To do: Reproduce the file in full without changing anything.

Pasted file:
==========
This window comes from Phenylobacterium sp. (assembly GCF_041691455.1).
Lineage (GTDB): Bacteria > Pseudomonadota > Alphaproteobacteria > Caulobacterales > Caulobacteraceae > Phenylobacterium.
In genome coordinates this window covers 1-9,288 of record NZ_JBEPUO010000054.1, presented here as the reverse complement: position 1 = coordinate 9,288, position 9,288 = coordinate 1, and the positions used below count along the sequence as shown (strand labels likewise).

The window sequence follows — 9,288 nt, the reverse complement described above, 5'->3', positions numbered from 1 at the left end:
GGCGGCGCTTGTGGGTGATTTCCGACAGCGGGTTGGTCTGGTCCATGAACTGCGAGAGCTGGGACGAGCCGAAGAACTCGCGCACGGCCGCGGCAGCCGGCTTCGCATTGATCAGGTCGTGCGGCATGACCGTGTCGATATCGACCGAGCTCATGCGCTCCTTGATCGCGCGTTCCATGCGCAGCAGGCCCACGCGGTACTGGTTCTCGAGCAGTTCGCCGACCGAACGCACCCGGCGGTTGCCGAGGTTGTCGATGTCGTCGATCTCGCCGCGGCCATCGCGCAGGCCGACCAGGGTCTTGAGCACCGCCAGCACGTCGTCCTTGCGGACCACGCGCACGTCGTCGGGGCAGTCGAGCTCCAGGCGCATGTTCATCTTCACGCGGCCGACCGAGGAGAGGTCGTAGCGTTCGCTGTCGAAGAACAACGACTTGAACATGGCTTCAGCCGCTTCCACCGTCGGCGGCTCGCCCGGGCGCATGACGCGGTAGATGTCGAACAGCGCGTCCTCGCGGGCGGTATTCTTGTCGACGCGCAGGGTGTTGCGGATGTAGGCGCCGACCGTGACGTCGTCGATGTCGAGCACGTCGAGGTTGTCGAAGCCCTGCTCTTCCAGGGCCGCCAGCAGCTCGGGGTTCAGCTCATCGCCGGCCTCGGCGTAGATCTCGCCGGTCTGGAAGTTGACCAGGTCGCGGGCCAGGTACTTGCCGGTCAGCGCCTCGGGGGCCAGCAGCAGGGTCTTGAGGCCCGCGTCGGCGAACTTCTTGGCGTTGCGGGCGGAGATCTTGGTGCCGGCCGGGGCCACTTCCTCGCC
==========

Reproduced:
This window comes from Phenylobacterium sp. (assembly GCF_041691455.1).
Lineage (GTDB): Bacteria > Pseudomonadota > Alphaproteobacteria > Caulobacterales > Caulobacteraceae > Phenylobacterium.
In genome coordinates this window covers 1-9,288 of record NZ_JBEPUO010000054.1, presented here as the reverse complement: position 1 = coordinate 9,288, position 9,288 = coordinate 1, and the positions used below count along the sequence as shown (strand labels likewise).

The window sequence follows — 9,288 nt, the reverse complement described above, 5'->3', positions numbered from 1 at the left end:
GGCGGCGCTTGTGGGTGATTTCCGACAGCGGGTTGGTCTGGTCCATGAACTGCGAGAGCTGGGACGAGCCGAAGAACTCGCGCACGGCCGCGGCAGCCGGCTTCGCATTGATCAGGTCGTGCGGCATGACCGTGTCGATATCGACCGAGCTCATGCGCTCCTTGATCGCGCGTTCCATGCGCAGCAGGCCCACGCGGTACTGGTTCTCGAGCAGTTCGCCGACCGAACGCACCCGGCGGTTGCCGAGGTTGTCGATGTCGTCGATCTCGCCGCGGCCATCGCGCAGGCCGACCAGGGTCTTGAGCACCGCCAGCACGTCGTCCTTGCGGACCACGCGCACGTCGTCGGGGCAGTCGAGCTCCAGGCGCATGTTCATCTTCACGCGGCCGACCGAGGAGAGGTCGTAGCGTTCGCTGTCGAAGAACAACGACTTGAACATGGCTTCAGCCGCTTCCACCGTCGGCGGCTCGCCCGGGCGCATGACGCGGTAGATGTCGAACAGCGCGTCCTCGCGGGCGGTATTCTTGTCGACGCGCAGGGTGTTGCGGATGTAGGCGCCGACCGTGACGTCGTCGATGTCGAGCACGTCGAGGTTGTCGAAGCCCTGCTCTTCCAGGGCCGCCAGCAGCTCGGGGTTCAGCTCATCGCCGGCCTCGGCGTAGATCTCGCCGGTCTGGAAGTTGACCAGGTCGCGGGCCAGGTACTTGCCGGTCAGCGCCTCGGGGGCCAGCAGCAGGGTCTTGAGGCCCGCGTCGGCGAACTTCTTGGCGTTGCGGGCGGAGATCTTGGTGCCGGCCGGGGCCACTTCCTCGCC